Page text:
Who Was Loki?
Loki, Odin's brother, Thor's uncle. In Norse mythology Loki is one of the three main characters, a jotunn, demon, who lives with the gods. Some consider him one of the most complex characters of ancient myths, and expert Gabriel Turville-Perte commented: «more ink has been spilled on Loki than on any other figure in Norse myth. This, in itself, is enough to show how little scholars agree, and how far we are from understanding him.» Here I will tell the story of Loki's life from the perspective of one particular theory: Loki as a manifestation of destiny.
The Early Days and His First Good Deeds
Loki was in the earliest of days born from two jotnunn: Farbauti and Laufey. He had two siblings but little is known about his family or his early life. What is known is that a long time before Odin became the Father of All, he was the god of the night or death(according to several scholars), and spent his time travelling the world. Loki and Odin met and it is often said in interpretations that Loki saved Odin's life. They became what the vikings called blood-brothers, although the name is quite different from its English meaning. In this context, it means that they decided to become brothers even though they were not, to share their food between them as brothers, to protect each others as brothers. And so Loki came with Odin to Asgard.
These were the days after the great jotunn Yme had been killed, the world had been created (although humans may not have been present yet), but it was still fresh in its mold. These were the days when the Æsir were gathering power, and Loki symbolizes this. His relationship with the Æsir is good, and so is the Æsir’s luck. Loki is already mischievous here, but not hateful, and he is the cause of Thor gaining Mjølnir, Odin gaining Gugnir and Frey gaining his ship and his pig, although Loki had not intended all of this.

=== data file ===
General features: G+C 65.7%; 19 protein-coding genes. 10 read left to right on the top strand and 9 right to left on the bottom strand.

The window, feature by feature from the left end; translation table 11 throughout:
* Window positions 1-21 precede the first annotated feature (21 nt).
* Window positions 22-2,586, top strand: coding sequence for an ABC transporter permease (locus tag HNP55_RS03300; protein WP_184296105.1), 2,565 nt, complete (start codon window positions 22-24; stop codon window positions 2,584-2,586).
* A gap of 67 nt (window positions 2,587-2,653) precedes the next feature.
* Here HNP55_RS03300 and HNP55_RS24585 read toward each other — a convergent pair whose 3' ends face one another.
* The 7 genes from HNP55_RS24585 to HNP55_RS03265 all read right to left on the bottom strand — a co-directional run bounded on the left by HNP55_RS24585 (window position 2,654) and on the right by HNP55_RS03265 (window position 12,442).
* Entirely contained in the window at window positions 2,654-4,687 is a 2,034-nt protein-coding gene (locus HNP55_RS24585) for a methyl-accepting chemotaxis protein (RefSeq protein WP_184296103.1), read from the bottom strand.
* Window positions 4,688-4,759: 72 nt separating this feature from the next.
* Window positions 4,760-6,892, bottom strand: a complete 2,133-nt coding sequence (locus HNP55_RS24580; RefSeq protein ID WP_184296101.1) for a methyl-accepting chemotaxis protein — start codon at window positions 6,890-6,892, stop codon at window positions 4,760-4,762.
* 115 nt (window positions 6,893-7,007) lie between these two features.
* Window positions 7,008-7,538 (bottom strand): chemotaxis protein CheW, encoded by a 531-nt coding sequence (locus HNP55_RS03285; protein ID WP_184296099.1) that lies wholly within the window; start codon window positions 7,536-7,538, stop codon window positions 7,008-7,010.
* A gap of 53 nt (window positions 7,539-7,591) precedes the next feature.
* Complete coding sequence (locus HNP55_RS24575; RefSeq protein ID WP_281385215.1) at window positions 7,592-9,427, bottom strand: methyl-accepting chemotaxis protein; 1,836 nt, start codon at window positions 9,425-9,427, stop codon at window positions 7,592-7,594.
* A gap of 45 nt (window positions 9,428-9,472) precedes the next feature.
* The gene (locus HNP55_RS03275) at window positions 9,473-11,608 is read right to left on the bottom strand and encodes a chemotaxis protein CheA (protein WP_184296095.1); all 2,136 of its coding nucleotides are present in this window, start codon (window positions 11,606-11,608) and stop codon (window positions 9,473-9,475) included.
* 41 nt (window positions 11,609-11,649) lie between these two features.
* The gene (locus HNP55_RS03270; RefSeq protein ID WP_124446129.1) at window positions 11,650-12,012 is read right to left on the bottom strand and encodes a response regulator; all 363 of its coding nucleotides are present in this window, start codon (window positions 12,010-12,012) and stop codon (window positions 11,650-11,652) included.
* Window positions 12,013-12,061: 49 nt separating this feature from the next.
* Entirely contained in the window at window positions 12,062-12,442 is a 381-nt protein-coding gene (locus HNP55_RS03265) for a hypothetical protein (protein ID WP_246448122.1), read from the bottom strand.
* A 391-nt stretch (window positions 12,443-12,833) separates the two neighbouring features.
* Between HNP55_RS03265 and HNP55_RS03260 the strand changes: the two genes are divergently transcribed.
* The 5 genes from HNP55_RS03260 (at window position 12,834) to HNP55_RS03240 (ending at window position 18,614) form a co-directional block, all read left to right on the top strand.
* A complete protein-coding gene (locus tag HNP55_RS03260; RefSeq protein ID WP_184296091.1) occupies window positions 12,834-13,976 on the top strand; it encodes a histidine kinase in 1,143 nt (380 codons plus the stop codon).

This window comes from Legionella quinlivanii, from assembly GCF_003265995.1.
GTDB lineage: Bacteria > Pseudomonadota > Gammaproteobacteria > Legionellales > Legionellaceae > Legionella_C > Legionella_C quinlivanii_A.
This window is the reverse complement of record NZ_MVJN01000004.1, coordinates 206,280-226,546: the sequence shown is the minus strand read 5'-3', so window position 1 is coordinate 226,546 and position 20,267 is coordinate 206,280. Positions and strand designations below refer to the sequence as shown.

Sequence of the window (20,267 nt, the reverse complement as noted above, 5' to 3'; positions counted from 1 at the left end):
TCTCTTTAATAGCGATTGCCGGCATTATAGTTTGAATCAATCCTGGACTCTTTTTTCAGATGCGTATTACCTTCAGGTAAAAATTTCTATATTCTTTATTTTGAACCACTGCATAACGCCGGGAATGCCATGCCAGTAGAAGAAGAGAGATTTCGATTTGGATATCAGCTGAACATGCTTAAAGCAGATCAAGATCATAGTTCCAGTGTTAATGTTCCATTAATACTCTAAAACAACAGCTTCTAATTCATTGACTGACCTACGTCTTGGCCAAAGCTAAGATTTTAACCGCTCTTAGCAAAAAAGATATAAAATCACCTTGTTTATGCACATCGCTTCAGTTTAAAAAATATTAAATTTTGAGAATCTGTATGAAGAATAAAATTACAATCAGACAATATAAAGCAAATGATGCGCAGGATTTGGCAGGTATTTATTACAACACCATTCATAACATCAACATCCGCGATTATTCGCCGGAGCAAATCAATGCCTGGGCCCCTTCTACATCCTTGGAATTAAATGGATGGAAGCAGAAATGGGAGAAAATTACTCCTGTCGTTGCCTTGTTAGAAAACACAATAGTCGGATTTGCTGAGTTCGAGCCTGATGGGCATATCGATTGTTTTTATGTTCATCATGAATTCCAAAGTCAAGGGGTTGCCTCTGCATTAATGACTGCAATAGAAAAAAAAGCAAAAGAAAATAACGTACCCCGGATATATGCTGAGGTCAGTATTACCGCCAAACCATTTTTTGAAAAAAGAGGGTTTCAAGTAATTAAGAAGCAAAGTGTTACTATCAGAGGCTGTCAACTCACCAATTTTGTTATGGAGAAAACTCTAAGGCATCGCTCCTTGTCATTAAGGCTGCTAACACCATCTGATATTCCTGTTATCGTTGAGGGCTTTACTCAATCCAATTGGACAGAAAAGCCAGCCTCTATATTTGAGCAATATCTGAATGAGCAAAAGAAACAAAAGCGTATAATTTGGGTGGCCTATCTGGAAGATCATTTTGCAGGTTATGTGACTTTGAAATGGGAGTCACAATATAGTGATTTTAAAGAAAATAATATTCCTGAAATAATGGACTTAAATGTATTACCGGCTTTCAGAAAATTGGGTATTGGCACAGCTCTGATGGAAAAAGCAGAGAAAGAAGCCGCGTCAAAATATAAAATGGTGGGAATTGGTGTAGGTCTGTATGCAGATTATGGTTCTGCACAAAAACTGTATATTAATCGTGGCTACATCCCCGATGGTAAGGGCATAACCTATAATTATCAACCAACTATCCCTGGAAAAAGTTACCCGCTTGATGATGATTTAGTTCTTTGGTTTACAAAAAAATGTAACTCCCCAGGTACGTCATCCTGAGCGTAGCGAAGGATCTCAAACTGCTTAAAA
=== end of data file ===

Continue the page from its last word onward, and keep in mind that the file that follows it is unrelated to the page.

After the War and the First Signs of Evil
The Æsir wins the war against the Vanir, and Loki once again helps, this time with the rebuilding the walls around Asgard. He tricks a guy into doing it for them(the other gods have nothing against this), but when it turns the gods where the ones who were tricked, he steals away the man’s horse by transforming into a female horse and luring the animal away. Thanks to this Loki later gives birth to Sleipnir, Odin’s horse, the fastest in the world. Again Loki has bestowed great gifts upon the gods, even though it was not his intention.
Loki gains a family, his god-wife Sigynn and his two to three sons depending on the source, Nari, Narfi and possibly someone named Vari(in some sources, Narfi takes Vari’s role, and I will not mention Vari here any further). He is however travelling around and often sleeping with other women. This was not considered a character-flaw at the time, so it can not really be said to be an example of Loki’s sinister nature. It is around this time however (and I must admit the exact timeline is anyone’s guess) that Loki reveals his more sinister side. The Æsir’s unwitting helper comes home with three children born out of wedlock, Fenrir(the giant wolf), Jormungandir( the snake that encircles the world) and Hel(the future queen of Helheim, basically Hell). The gods are troubled, even though at this point they are but children. Still, they are sent around the world, to places they hopefully can not hurt anyone. This would be futile. Loki protests, but is silenced. The good god has for the first time planted the seeds of despair.
His Usual Role
But enough about that, Loki soon becomes the sidekick of Odin and Thor in their travels. He saves Odin’s life when he defends the Allfather (as he is now) from a revenge killing, and else provides humor and a ray of light to the Old One.